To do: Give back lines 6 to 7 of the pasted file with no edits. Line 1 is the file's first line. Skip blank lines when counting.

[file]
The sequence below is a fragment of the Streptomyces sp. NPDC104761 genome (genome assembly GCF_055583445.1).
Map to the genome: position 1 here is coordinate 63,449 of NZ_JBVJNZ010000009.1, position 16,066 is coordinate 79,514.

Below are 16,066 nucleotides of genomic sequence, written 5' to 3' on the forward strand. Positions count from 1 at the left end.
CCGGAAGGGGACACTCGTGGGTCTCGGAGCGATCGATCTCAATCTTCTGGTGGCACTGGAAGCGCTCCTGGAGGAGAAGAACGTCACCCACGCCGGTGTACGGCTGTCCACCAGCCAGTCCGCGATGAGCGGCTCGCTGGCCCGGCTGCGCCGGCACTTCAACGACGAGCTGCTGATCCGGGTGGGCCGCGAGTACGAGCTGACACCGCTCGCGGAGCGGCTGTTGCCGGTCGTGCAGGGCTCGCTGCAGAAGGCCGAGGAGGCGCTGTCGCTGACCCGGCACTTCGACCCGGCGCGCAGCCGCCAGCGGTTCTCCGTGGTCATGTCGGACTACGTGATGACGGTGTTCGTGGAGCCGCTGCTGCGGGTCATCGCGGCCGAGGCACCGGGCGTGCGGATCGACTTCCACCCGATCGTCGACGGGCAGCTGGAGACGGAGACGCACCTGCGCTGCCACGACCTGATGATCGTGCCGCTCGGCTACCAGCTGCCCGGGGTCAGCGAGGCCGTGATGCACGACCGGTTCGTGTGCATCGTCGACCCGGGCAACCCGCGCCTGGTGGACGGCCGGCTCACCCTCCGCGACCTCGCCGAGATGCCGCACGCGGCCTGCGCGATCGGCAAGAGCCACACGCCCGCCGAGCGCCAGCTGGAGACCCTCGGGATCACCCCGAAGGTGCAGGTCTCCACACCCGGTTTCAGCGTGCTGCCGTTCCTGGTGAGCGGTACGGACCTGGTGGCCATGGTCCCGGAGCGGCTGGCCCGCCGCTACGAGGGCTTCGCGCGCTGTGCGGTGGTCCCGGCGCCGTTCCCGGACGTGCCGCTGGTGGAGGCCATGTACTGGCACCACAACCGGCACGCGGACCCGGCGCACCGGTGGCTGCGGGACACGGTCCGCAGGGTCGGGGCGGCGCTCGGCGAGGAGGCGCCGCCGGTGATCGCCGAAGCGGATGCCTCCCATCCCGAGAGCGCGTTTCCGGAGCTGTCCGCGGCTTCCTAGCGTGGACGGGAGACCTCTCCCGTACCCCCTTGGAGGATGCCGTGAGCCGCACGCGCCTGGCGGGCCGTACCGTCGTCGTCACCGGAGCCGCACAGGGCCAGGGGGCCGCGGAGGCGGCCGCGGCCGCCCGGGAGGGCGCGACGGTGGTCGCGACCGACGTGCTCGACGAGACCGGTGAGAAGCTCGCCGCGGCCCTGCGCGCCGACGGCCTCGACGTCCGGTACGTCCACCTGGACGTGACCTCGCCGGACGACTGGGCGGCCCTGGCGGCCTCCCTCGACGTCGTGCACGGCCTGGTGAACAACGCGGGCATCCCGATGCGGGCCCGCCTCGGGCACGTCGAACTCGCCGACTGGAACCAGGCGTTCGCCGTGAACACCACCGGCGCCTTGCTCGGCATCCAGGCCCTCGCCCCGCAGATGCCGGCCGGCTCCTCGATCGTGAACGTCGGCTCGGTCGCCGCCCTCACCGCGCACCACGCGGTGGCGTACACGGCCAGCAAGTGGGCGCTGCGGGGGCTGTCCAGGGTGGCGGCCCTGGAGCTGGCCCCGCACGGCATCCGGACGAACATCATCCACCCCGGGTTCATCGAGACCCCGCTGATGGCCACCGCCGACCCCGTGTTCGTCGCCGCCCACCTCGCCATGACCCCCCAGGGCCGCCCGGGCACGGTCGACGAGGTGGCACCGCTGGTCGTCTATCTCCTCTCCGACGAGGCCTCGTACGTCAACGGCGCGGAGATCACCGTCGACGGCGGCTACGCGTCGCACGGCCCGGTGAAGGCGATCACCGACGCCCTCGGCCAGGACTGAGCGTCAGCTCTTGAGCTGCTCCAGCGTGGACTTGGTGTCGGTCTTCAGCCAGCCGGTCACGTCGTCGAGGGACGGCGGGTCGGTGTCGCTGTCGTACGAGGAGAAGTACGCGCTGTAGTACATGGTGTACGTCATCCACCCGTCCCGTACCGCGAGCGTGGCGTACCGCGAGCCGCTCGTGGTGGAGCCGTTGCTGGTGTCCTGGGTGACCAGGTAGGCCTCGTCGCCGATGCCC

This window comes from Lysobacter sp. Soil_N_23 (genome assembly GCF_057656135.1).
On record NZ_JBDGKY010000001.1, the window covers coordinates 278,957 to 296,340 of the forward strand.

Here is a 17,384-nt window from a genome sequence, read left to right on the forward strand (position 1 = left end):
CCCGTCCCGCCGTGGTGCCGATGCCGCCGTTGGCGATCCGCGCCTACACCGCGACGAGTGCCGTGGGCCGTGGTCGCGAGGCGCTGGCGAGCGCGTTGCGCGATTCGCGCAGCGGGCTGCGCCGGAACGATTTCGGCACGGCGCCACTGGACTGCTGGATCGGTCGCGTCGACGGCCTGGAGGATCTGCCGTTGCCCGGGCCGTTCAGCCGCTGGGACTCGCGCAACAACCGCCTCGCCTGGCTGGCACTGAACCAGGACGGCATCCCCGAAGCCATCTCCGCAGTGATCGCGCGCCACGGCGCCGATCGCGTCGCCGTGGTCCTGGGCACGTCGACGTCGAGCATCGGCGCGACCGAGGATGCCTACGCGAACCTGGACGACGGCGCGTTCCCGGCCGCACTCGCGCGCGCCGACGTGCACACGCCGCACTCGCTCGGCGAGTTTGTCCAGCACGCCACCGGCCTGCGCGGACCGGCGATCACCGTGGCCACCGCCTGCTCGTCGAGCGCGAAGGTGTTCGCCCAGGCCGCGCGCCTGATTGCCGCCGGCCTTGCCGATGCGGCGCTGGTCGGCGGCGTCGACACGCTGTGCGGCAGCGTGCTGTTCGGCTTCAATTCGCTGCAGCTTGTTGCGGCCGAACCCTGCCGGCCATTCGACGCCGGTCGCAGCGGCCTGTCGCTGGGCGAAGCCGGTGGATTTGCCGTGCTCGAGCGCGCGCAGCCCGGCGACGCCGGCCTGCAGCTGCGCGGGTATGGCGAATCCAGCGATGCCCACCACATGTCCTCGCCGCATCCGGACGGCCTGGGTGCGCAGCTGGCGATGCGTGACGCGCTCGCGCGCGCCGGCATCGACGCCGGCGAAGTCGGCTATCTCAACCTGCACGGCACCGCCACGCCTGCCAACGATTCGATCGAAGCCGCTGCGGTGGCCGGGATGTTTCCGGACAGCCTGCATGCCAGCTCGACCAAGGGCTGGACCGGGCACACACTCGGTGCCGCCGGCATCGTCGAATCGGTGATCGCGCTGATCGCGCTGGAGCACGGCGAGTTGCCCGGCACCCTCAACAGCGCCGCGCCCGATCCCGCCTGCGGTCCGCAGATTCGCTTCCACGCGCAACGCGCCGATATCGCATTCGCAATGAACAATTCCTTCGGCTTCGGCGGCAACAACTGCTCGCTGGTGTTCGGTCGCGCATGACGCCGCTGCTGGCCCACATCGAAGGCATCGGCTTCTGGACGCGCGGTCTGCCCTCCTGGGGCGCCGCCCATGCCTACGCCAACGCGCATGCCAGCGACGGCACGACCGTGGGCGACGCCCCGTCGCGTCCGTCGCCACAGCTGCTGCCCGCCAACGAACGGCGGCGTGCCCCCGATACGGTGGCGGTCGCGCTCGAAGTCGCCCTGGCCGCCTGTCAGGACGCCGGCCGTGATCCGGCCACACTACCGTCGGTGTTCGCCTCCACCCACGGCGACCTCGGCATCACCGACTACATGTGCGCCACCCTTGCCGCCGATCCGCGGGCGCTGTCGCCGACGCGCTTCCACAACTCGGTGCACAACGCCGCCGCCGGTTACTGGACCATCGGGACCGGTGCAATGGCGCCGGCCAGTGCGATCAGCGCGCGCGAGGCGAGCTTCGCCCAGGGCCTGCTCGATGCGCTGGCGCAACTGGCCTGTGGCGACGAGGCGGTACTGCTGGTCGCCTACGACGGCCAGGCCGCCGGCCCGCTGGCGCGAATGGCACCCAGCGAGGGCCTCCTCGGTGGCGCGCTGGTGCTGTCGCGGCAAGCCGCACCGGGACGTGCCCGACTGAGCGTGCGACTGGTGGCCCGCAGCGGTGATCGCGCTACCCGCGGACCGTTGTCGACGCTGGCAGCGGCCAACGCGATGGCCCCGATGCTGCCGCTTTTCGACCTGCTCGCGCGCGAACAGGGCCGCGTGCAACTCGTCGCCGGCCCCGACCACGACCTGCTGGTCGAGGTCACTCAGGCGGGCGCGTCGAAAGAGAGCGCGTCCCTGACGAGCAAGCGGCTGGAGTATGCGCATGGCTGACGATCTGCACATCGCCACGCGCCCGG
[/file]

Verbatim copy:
On record NZ_JBDGKY010000001.1, the window covers coordinates 278,957 to 296,340 of the forward strand.

Here is a 17,384-nt window from a genome sequence, read left to right on the forward strand (position 1 = left end):